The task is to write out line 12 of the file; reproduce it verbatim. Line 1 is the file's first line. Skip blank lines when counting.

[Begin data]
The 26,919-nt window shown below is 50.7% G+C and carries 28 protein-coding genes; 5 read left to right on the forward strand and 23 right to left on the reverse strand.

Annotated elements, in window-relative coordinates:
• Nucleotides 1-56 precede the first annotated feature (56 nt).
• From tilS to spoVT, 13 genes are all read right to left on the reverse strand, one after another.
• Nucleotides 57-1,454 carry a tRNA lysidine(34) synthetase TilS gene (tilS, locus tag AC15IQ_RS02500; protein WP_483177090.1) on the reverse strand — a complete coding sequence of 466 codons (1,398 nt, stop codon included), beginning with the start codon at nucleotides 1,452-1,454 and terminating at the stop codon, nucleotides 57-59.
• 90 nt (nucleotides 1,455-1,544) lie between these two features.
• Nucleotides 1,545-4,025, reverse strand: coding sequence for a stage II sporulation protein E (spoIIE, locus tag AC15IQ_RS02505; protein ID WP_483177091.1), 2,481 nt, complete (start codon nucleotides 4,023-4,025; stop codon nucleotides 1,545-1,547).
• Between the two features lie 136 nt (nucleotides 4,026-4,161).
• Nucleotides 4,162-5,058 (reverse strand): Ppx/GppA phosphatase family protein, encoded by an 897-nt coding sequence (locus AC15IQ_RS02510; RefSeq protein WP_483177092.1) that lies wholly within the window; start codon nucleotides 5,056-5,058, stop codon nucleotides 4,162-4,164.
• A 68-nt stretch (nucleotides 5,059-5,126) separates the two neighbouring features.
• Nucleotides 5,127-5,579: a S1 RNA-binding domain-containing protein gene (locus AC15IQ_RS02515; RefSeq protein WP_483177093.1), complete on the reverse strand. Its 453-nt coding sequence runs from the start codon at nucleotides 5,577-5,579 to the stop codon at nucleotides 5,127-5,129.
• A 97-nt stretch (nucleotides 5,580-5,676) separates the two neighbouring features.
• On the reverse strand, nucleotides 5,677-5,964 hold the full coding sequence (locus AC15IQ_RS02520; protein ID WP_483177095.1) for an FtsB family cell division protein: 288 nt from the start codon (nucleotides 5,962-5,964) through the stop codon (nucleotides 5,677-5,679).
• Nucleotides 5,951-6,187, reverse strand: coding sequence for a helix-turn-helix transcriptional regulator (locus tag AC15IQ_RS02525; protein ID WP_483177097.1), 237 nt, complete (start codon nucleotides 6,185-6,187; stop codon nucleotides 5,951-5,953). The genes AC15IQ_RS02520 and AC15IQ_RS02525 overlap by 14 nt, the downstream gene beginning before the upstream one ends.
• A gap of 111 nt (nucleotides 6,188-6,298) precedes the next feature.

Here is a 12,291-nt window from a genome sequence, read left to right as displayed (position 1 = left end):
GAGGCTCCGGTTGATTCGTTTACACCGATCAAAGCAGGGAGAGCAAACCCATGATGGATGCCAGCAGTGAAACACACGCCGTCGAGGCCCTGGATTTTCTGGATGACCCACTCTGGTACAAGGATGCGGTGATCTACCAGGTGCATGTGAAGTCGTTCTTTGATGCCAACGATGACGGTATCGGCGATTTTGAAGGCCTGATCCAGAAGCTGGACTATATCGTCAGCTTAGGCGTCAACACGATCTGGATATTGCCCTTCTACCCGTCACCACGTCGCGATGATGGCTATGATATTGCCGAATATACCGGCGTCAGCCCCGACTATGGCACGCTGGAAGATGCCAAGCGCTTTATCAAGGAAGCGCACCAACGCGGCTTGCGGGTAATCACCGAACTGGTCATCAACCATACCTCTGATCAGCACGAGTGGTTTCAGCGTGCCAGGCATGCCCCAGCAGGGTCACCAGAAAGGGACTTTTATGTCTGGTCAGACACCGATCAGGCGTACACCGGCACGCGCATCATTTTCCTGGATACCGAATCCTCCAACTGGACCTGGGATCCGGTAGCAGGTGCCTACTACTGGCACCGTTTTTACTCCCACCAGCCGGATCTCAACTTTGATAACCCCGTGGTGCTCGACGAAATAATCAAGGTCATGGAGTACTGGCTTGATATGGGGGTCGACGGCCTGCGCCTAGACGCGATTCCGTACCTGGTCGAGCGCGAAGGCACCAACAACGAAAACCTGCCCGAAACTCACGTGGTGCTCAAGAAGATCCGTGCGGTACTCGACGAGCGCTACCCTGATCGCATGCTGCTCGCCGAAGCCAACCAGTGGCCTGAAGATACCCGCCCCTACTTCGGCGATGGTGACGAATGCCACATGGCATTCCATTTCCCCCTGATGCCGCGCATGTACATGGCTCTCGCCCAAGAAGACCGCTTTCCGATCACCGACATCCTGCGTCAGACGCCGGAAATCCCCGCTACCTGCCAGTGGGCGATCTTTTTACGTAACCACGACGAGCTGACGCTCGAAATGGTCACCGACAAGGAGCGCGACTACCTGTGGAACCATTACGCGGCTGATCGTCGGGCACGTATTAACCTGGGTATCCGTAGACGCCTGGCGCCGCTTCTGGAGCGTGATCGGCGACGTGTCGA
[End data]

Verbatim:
• A 97-nt stretch (nucleotides 5,580-5,676) separates the two neighbouring features.